BLACKWELL: Joining us to talk about the latest developments retired U.S. Army Lieutenant Colonel Bob Maginnis. Colonel Maginnis, good to have you back. Now, the Iraqi air force is taking aim at ISIS militants. We talked about these strikes in Mosul. Also they have got now five new Russian warplanes in its arsenal. But this is not a traditional enemy. What would be most effective to take down ISIS?

LT. COL. BOB MAGINNIS (RET.) U.S. ARMY: Well, clearly, you're doing what you can, Victor, with the SU-24s and the high - 35s and so forth that they've got from the Russians. You have to catch them in the open. But clearly, with the assault that the Iraqi security forces were making in Tikrit suggest that they are willing to take it to a new dimension, something that they haven't done very effectively thus far, and that is to go after them within the build-up areas. So, we'll have to wait and see whether or not they can be effective. They have a lot of help with militias, they have some volunteers that perhaps aren't well-trained. But having the air dimension is very critical to what they are doing. It will, you know, constrain the movement of ISIL across those vast areas where there's not a lot of protection.

PAUL: You know, you just mentioned Tikrit and we're getting conflicting information this morning about who is in control there. And you talk about militias and these tribes that are getting involved now. How difficult is it to decipher and discern who is winning in these areas?

MAGINNIS: Yeah, it is very difficult, Christi. Good question. The reality is that you do have a lot of Sunnis in Tikrit that are being of assistance to the Iraqi central government, because they understand ISIL is not going to be terribly good to them. So, they are aligning themselves with Baghdad out of desperation. But trying to sort out what's going on on the ground, we won't know for days if in fact the battle continues. We do now from reports that Special Forces from the Iraqi security forces are inside the city. They are trying to do the type of fighting that's critical to chase ISIL out. ISIL is not very deep in terms of its rank so it's going to use an economy of force to move around to areas where they can take advantage. And I'm fearful that they will do some of the same things they have done in the past, that is execute people, they may even you know, divert the flow of the dam to the north, Haditha Dam 120 miles northwest of Baghdad, which, of course, could not only slow ISIL, but also could deprive the south of fresh water, which would be a humanitarian disaster.

BLACKWELL: Let me ask you about this growing humanitarian crisis, and the flood of refugees, Kurdish officials are now tightening down or tightening their border crossings. What does this mean for not only the conflict, but all the people who are trying to escape the conflict?

MAGINNIS: Yeah, as you noted, in the lead-up, Victor, that the bombing of Mosul has pushed a lot of refugees out of there. You know, fear, desperation, and yet the Kurds who are trying to become really more autonomous and, you know, kind of push back, they don't want to be decisively engaged with ISIL either. And so, using their Peshmerga, their militia, which is very well trained and very well equipped, they are going to try to slow this. And yet, you know, where do you go as a refugee? You know, the land is unforgiving, so we really do have a humanitarian disaster in the make, not only along the Kurdish border with Mosul and Tikrit all the way, the entire Arab provinces, but then of course the water issue. I'm very concerned about that because I think that that could create such a cataclysmic issue for the Iraqi people that no telling what could happen after that.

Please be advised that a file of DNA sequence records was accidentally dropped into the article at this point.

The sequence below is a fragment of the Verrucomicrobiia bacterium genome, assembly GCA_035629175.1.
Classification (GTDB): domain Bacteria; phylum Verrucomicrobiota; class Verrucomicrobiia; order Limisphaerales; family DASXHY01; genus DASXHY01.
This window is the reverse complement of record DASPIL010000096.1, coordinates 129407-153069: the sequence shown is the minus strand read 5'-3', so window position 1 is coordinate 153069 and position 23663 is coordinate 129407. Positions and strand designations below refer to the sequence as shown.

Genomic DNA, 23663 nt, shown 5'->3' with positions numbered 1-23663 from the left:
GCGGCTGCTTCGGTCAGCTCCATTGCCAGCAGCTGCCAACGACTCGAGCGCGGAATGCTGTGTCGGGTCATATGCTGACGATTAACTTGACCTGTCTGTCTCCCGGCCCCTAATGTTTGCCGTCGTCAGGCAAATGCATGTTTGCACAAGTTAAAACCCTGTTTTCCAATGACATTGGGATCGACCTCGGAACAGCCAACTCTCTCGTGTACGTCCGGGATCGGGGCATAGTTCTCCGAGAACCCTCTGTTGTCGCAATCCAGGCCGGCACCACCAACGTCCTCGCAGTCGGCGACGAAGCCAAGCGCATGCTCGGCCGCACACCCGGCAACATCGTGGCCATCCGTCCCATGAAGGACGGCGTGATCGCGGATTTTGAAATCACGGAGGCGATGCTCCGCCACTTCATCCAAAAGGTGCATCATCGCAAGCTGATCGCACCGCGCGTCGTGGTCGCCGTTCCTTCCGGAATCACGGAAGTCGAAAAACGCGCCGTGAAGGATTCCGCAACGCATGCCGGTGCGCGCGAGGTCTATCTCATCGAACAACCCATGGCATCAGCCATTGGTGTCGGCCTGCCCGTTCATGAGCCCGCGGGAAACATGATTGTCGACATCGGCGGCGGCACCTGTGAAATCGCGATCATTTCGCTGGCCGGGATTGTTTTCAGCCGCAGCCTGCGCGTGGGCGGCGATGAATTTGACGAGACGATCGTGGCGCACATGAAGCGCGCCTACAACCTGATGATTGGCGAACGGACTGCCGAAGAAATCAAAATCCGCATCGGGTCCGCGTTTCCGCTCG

PAUL: All right. Lieutenant Colonel Bob Maginnis, so appreciate your insight. Thank you for taking the time to be with us this morning.

MAGINNIS: Thank you.

BLACKWELL: So, is Team USA really partly Team Germany? We'll take a look at the surprising reason there are so many Germans on the World Cup national team. And what the military has to do with it.




BLACKWELL: Expect to see more scenes like this again on Tuesday as when team USA takes on Belgium. It will be the most important match yet. And this game is pivotal: either the U.S. wins or they are out. And, of course, hoping to take the team out is the Belgium team. Now, you've got to remember that there are a lot of Germans on the U.S. team as well.

PAUL: CNN editorial producer Nadia Bilchik is talking about that with us, because we know about the coach, right?


PAUL: But what about the team?

BILCHIK: Look, there is five team members, which makes up 21 percent of the team. So, that's a substantial number. And we start off with John Brooks.


BILCHIK: And then Jermaine Jones. We have Savion Johnson, Julian Green, Anthony Chandler, all five of them, but what they have in common, not only do they have dual citizenship, but all their fathers were American servicemen or are American servicemen and all their mothers are German. But it's not unusual, because there have been U.S. troops based in Germany, tens of thousands for the last 60 years, so it's really not a unique thing to have kid that has an American name, but in fact has been raised in Germany or born in Germany . Four of the five were born in Germany. Only Julian Green is eligible to run for U.S. president.

PAUL: You know what's interesting - is this is kind of one of the first years that it seems like the U.S. has really gotten pumped up about the game.


PAUL: So, if these players have dual citizenship and they could play with either team, why do they choose the U.S.?